Housing and health resources

Online housing tools help improve housing and the health of residents, says Bob Mayho, Principal Policy Officer for the Chartered Institute of Environmental Health.

We spend a considerable amount of time in our homes but how many of us stop to think about what effect living conditions can have on our health and well-being? Not everyone is fortunate enough to own their own property and there are more and more people who are reliant on the private rented sector in order to secure a roof over their heads, in particular the most vulnerable in society.

The private rental sector is booming and has been rapidly expanding over the past few years, second only to owner-occupation in terms of housing tenure. The vast majority of landlords provide decent accommodation that is safe and secure and it is important that we recognise this fact. Nonetheless, there are a substantial number of properties in the UK that have a negative impact on health and well-being and the private rented sector has some of the worse conditions of all housing.

The Chartered Institute of Environmental Health (CIEH), supported by Public Health England (PHE), therefore created the ‘Housing and Health Resource’. This is an online resource intended to help local housing officers make the link between bad housing and poor health, as well as provide the tools and tactics to help them address harmful housing conditions. The ultimate aim is to help housing officers improve the health and well-being of tenants in their local areas.

The CIEH is a professional membership organisation representing and maintaining professional standards for Environmental Health Practitioners (EHPs) working across the public and private sectors.

Physical health
Housing is a key interest for the CIEH as its EHPs working for local authorities that are on the front-line inspecting accommodation in the private-rented sector. Where problems are found, such as unsafe staircases, broken boilers or unsanitary kitchens, EHPs have powers under the Housing Act 2004 to hold the owner to account and force them to make repairs. As we mentioned previously, the private rental sector has been rapidly expanding and there are now approximately four million households in the sector. The number of people renting has nearly doubled in the past ten years and the sector is increasingly being used by local authorities and agencies to house homeless and vulnerable people. Additionally, the number of families with young children now renting has more than doubled in the same period.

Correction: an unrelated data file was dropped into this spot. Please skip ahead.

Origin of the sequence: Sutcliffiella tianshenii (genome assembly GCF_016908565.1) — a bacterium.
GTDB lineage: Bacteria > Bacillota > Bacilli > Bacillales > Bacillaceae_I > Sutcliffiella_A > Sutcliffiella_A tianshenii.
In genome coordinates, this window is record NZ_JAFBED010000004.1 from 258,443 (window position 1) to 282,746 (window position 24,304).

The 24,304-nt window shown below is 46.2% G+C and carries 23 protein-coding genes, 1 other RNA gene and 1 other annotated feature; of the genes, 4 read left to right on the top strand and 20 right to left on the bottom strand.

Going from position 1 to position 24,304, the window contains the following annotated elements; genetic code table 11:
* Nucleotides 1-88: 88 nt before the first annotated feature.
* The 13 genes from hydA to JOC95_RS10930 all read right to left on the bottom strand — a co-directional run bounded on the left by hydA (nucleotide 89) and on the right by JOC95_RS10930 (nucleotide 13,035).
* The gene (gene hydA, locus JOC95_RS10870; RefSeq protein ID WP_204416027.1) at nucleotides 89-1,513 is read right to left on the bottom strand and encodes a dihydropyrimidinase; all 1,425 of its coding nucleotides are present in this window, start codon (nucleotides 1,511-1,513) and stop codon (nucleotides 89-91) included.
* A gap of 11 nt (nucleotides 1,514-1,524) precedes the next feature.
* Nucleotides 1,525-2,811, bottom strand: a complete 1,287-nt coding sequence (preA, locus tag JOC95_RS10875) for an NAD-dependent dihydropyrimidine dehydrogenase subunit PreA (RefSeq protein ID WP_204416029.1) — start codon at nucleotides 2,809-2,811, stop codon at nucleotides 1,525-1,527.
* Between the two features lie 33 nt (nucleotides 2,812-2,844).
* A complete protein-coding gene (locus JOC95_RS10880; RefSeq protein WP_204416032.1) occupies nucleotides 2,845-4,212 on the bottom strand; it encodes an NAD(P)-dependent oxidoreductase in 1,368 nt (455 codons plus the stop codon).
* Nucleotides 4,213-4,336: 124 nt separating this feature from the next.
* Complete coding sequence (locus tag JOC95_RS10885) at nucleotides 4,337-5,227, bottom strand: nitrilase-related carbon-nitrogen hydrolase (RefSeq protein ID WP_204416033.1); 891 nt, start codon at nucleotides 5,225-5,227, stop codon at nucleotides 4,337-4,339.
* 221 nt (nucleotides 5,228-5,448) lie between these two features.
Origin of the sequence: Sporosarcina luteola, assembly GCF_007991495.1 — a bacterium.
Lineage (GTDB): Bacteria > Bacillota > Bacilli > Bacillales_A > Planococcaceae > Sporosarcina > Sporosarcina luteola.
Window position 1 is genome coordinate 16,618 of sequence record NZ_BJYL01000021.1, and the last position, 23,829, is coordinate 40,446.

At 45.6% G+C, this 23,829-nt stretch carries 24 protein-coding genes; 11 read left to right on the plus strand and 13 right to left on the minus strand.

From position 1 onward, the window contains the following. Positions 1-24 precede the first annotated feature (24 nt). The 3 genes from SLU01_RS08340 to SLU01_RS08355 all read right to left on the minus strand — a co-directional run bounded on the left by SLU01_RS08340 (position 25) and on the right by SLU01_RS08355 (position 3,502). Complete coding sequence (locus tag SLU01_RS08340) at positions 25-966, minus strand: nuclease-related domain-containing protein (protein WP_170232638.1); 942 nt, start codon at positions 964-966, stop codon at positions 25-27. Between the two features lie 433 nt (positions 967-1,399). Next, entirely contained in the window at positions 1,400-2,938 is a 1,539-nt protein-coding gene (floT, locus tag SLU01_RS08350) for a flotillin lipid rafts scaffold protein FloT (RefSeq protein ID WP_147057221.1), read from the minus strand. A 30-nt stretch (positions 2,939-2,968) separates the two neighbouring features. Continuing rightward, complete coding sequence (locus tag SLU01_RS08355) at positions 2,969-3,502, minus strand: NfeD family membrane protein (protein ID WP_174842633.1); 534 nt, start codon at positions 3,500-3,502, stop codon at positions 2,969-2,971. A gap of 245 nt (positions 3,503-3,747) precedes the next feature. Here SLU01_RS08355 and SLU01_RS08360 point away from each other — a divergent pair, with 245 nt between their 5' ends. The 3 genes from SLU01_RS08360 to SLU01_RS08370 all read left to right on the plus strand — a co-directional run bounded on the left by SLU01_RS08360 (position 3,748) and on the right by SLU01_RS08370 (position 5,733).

Whilst the vast majority of privately rented accommodation is safe and secure, evidence from the 2014 English Housing Survey demonstrates that proportionately the poorest housing standards are in this sector, which is of further concern. Homes can fail the ‘Decent Homes’ standard because of problems such as disrepair or outdated fittings, poor sound insulation etc. These issues therefore can have a detrimental impact on our physical health and safety, leading to slips, trips and falls.

Particular risks are associated with houses converted into flats or houses in multiple occupation (HMOs), where too many people share a limited amount of facilities. There is evidence to suggest that where people are found to live in poor housing conditions, such as overcrowding, damp carpets and walls, indoor pollutants and no reliable source of heat or ventilation, have all been shown to be associated with physical illnesses including respiratory disease, hypothermia and heart disease.

It is estimated that poor housing costs the NHS at least £2 billion per year so we can we already see there is a significant financial impact of poor housing and a significant re-evaluation from the previous £600 million that was quoted.

Other issues
But it’s not just physical health we’re concerned about. Mental health issues are rising up the national agenda and are increasingly being included into conversations around the problems connected with poor housing.

The evidence on the links between poor housing and mental health is generally less developed compared to physical health impacts. However, there is strong evidence of a relationship between cold homes and mental health, and some evidence of pathways that might link poor housing conditions to mental health outcomes.

Living in poor housing conditions has been shown to increase stress, as well as reduce empowerment and control, each of which have clear links with mental health outcomes. There are also tenants who have a lack of security regarding tenure and often fear the risk of retaliatory eviction by landlords, which can cause undue stress and anxiety.

Overcrowding is another issue which has links to stress, tension, anxiety and depression. A lack of privacy, particularly for adolescents, disrupted sleep patterns and chaotic sleeping arrangements are all underlying causes that can have an adverse effect on mental health.

It is estimated that mental illness costs England at least £105 billion each year and if we could extrapolate how much of this figure is caused by poor housing, then the £2 billion figure we quoted previously with regards to the cost of physical health caused by poor housing could increase dramatically.